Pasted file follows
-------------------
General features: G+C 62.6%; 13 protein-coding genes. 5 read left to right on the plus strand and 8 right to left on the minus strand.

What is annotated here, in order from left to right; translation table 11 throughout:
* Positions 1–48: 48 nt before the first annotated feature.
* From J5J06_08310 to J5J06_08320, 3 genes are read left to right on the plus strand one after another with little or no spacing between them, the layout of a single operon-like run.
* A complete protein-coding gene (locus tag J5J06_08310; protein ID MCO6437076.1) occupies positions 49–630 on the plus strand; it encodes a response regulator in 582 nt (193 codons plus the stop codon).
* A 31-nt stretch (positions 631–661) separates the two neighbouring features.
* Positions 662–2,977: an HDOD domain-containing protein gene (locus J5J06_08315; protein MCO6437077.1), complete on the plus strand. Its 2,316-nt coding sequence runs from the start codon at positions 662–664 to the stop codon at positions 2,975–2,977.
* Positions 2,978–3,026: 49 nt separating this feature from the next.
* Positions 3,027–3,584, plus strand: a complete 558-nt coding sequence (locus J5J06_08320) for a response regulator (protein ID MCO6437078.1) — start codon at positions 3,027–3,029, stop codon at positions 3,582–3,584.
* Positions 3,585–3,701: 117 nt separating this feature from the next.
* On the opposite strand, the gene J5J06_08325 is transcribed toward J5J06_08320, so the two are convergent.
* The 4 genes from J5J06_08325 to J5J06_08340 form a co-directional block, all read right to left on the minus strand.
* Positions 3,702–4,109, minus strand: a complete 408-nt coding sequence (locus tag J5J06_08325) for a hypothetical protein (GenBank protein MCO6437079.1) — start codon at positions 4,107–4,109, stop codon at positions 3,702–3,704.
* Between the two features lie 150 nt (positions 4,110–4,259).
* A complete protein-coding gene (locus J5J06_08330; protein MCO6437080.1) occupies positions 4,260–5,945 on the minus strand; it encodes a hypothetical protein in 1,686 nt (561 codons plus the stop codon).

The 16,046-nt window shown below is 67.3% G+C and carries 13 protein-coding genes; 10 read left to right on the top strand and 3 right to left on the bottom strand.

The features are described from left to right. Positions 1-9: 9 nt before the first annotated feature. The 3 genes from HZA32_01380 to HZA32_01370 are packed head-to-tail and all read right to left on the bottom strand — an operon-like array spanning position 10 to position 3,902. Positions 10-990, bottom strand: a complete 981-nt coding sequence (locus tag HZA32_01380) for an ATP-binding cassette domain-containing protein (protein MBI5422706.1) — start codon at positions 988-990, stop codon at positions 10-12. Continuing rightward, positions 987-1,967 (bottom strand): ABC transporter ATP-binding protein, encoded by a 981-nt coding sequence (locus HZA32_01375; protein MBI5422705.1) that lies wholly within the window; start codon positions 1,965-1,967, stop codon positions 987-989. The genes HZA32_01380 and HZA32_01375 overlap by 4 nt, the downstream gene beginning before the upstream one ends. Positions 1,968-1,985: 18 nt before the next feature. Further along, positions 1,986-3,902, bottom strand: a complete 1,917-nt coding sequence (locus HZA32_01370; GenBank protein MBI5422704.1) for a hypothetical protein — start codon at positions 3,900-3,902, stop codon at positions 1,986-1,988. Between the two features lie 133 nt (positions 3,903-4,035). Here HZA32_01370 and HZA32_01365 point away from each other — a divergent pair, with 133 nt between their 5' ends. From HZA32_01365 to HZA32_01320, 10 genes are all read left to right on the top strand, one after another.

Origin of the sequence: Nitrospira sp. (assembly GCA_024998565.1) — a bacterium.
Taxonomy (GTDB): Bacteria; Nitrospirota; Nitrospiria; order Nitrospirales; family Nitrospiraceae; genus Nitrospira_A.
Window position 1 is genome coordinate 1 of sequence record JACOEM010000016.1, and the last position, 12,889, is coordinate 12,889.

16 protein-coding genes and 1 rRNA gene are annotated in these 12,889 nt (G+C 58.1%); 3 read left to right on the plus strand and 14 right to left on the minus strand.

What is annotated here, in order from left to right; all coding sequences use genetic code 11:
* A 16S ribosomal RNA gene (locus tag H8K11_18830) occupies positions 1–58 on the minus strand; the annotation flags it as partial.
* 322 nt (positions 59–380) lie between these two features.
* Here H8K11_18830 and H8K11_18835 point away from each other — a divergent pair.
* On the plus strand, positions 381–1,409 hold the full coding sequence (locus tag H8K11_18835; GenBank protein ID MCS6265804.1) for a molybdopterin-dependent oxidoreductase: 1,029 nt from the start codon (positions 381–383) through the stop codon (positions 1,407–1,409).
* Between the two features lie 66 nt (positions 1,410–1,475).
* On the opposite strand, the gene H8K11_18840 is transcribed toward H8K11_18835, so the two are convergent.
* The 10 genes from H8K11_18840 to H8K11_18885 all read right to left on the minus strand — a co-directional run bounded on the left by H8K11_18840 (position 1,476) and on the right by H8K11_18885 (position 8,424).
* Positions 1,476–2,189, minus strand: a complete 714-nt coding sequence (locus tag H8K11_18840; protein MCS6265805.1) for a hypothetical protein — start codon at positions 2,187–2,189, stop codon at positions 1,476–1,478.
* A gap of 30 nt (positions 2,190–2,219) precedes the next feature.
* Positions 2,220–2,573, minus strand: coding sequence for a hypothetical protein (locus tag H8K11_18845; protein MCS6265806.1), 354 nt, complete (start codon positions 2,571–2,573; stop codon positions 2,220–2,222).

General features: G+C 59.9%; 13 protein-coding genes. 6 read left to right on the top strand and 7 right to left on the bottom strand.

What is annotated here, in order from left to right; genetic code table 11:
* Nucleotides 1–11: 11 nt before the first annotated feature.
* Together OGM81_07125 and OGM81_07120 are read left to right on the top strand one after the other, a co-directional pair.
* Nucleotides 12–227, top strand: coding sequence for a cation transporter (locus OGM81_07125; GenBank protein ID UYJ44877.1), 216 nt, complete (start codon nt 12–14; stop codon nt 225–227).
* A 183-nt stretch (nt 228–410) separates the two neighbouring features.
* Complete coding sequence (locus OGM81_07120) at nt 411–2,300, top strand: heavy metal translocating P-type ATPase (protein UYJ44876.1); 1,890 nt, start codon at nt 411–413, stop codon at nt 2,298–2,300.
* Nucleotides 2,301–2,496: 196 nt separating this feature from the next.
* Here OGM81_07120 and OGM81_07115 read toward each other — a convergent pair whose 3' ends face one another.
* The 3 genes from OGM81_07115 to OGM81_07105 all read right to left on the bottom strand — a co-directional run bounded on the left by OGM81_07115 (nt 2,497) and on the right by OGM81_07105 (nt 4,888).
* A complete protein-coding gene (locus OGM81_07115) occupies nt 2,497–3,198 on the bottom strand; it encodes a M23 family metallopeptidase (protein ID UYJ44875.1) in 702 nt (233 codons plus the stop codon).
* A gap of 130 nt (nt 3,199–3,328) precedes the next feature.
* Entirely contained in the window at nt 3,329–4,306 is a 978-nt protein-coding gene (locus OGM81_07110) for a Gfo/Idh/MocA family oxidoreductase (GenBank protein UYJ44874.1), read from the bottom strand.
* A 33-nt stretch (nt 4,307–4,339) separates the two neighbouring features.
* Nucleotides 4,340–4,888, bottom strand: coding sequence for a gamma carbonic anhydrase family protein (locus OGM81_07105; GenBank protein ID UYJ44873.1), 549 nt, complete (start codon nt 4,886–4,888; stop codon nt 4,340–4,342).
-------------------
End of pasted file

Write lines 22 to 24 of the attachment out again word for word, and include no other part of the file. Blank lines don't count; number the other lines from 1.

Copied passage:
What is annotated here, in order from left to right; all coding sequences use genetic code 11:
* A 16S ribosomal RNA gene (locus tag H8K11_18830) occupies positions 1–58 on the minus strand; the annotation flags it as partial.
* 322 nt (positions 59–380) lie between these two features.